Palmer et. al (2006) suggest that the reading teacher should follow the three-step problem-solving process for interpreting figurative language:
1. Find the figurative language
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2. Try its literal meaning
3. Find its intended meaning (p.262).
They also argue that it is important and useful to help the ELL student find the way in which certain figurative phrases may relate to their lives. It is utterly important to make sure that the student realizes the significance of figurative language in English-speaking environment, so they get motivated to learn it. Moreover, the students motivation should be both extrinsic and intrinsic. Hence, they should both get the encouragement to study from external sources, and have their own, inner desire.
In the case with Alejandro, the teacher provided him with constant and versatile guidance in learning the figurative language. The student was encouraged to illustrate the intended and literal meaning, as well as life application of figurative phrases, by simple drawings. Palmer et. al (2006) state that this visual representation assisted him with comprehension of the figurative language (p.262) . Eventually, Alejandro was offered to measure his own perception of his progress; he was encouraged and provided possibilities for self-evaluation. The student began to show learning initiative and ambitions, he started a notebook of figurative language which he encountered in every day life. The teacher would always discuss Alejandros learning process with him and provide competent assistance as often as necessary. It it utterly important to always discuss the difficulties experienced by the student in the learning process.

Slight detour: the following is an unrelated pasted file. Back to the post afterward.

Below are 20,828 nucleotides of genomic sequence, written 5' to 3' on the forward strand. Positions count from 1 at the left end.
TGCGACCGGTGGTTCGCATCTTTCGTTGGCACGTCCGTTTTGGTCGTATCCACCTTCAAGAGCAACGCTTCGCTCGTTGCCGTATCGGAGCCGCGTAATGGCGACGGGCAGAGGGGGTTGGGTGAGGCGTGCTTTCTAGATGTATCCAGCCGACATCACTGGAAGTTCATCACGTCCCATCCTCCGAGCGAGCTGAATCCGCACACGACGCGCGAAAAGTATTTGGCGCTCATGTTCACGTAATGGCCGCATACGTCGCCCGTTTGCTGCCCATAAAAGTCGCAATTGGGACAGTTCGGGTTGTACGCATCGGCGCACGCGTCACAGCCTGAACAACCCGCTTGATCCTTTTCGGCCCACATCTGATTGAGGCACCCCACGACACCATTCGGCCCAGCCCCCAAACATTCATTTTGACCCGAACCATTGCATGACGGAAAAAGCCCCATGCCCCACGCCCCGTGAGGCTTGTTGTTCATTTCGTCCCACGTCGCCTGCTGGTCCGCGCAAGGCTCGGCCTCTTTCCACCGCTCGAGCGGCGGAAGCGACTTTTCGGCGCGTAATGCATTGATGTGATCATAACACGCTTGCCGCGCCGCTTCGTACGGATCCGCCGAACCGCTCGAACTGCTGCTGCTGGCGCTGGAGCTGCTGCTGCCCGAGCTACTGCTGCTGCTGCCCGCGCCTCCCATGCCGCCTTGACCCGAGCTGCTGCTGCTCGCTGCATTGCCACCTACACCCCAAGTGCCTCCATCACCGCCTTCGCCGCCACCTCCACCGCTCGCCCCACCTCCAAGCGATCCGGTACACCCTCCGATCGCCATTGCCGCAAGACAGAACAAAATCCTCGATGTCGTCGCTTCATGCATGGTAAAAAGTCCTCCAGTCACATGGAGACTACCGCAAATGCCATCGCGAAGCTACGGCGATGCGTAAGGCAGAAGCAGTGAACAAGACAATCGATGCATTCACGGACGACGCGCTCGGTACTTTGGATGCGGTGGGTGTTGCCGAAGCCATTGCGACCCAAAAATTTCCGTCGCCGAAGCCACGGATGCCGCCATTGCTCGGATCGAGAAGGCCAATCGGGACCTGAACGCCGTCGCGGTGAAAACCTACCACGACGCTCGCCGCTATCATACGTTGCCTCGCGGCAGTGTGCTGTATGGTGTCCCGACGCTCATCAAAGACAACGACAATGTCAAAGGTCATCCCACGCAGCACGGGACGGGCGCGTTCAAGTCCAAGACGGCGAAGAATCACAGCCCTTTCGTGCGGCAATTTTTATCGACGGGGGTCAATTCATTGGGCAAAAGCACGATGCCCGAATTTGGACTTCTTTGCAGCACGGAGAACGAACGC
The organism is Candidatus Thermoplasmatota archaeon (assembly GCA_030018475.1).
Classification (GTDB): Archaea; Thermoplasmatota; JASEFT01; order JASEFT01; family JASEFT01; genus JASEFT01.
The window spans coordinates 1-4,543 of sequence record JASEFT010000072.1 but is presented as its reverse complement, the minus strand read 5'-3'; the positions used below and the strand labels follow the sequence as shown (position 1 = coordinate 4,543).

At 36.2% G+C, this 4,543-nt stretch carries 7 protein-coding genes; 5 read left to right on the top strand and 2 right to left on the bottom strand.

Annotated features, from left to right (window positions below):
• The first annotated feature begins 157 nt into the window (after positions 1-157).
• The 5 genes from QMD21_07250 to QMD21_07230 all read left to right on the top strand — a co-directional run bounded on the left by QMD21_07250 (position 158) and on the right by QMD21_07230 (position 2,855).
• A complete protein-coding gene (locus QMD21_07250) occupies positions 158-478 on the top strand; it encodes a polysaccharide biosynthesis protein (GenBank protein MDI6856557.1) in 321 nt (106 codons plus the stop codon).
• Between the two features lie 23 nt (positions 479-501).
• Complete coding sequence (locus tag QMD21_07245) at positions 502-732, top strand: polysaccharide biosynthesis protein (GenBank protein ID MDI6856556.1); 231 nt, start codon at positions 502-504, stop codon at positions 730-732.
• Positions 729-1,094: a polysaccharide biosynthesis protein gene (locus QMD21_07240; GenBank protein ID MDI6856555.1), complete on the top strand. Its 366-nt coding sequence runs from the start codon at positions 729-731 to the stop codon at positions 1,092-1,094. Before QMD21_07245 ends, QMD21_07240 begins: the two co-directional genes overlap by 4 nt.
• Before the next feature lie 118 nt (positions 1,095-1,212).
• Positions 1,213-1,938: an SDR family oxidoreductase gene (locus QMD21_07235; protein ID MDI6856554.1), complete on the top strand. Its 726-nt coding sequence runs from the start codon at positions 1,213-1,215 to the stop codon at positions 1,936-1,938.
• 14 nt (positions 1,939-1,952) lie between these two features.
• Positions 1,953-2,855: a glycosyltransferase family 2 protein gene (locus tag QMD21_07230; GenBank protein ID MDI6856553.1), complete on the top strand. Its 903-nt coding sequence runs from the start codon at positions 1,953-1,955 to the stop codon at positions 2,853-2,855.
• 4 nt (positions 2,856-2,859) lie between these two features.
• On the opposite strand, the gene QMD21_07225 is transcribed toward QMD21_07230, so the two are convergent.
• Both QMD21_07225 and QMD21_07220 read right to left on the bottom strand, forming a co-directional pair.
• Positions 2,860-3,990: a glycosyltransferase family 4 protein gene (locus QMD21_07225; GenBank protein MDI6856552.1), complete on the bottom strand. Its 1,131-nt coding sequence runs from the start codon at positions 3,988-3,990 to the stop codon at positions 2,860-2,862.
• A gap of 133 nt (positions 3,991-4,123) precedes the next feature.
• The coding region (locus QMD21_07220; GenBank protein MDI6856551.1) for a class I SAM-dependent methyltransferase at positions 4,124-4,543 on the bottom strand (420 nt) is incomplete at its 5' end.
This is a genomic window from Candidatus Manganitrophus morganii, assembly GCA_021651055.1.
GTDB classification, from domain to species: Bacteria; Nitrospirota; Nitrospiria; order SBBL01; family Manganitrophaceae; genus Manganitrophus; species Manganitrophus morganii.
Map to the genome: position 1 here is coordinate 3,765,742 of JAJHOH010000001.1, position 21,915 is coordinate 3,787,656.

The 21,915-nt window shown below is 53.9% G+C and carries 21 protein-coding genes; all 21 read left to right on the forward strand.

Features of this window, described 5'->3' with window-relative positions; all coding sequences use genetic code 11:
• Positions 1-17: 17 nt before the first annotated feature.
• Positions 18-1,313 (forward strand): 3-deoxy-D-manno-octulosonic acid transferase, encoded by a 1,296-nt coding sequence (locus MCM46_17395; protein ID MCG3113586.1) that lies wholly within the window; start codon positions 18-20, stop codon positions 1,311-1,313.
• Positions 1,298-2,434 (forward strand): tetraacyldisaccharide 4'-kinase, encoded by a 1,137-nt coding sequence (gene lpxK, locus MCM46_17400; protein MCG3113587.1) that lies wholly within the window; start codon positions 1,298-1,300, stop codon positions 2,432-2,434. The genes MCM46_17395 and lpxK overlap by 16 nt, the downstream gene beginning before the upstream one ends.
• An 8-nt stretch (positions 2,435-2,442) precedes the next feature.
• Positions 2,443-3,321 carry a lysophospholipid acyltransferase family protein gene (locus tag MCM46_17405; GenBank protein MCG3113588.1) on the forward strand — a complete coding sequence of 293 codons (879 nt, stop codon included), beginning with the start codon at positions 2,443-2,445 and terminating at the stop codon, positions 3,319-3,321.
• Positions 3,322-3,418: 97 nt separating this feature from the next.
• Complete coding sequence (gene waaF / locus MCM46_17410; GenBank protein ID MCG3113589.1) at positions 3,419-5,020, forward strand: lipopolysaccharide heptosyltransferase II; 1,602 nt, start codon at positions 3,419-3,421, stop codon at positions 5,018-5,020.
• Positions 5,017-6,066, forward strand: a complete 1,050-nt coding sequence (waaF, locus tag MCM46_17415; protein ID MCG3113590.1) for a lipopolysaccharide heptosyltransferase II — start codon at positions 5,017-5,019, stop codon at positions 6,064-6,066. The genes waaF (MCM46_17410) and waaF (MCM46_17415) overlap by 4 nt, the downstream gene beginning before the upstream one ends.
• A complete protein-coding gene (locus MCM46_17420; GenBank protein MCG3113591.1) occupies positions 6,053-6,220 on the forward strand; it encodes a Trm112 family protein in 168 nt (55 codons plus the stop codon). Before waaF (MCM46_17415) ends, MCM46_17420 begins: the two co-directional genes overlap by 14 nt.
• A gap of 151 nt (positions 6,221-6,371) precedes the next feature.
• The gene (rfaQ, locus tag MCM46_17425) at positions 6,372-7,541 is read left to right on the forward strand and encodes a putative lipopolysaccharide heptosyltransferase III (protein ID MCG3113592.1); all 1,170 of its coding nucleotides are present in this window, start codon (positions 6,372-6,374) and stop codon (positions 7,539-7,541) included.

Another valuable technique mentioned in the article implies suggesting the student to write his or her feelings down in their native language and then try to express them in English. This should help the student feel more at ease with the foreign language while confronting the feelings of insecurity and frustration. Gradually, the student will become able to fully engage in audible conversation, as well as initiate and support verbal interaction in English language.
The article by Palmer et. al (2006) examines instructional strategies used by a teacher to enhance the students understanding of English figurative language. Those strategies are connected and imply explicit instruction, relation to the real life, dialogue in context, teacher-guided modeling and independent practice, visualization through illustrations, and the use of the native language. Such techniques are aimed at creating a comfort zone for the student, in which he or she could avoid frustration, misunderstanding, and the feeling of insecurity in an English-dominant environment.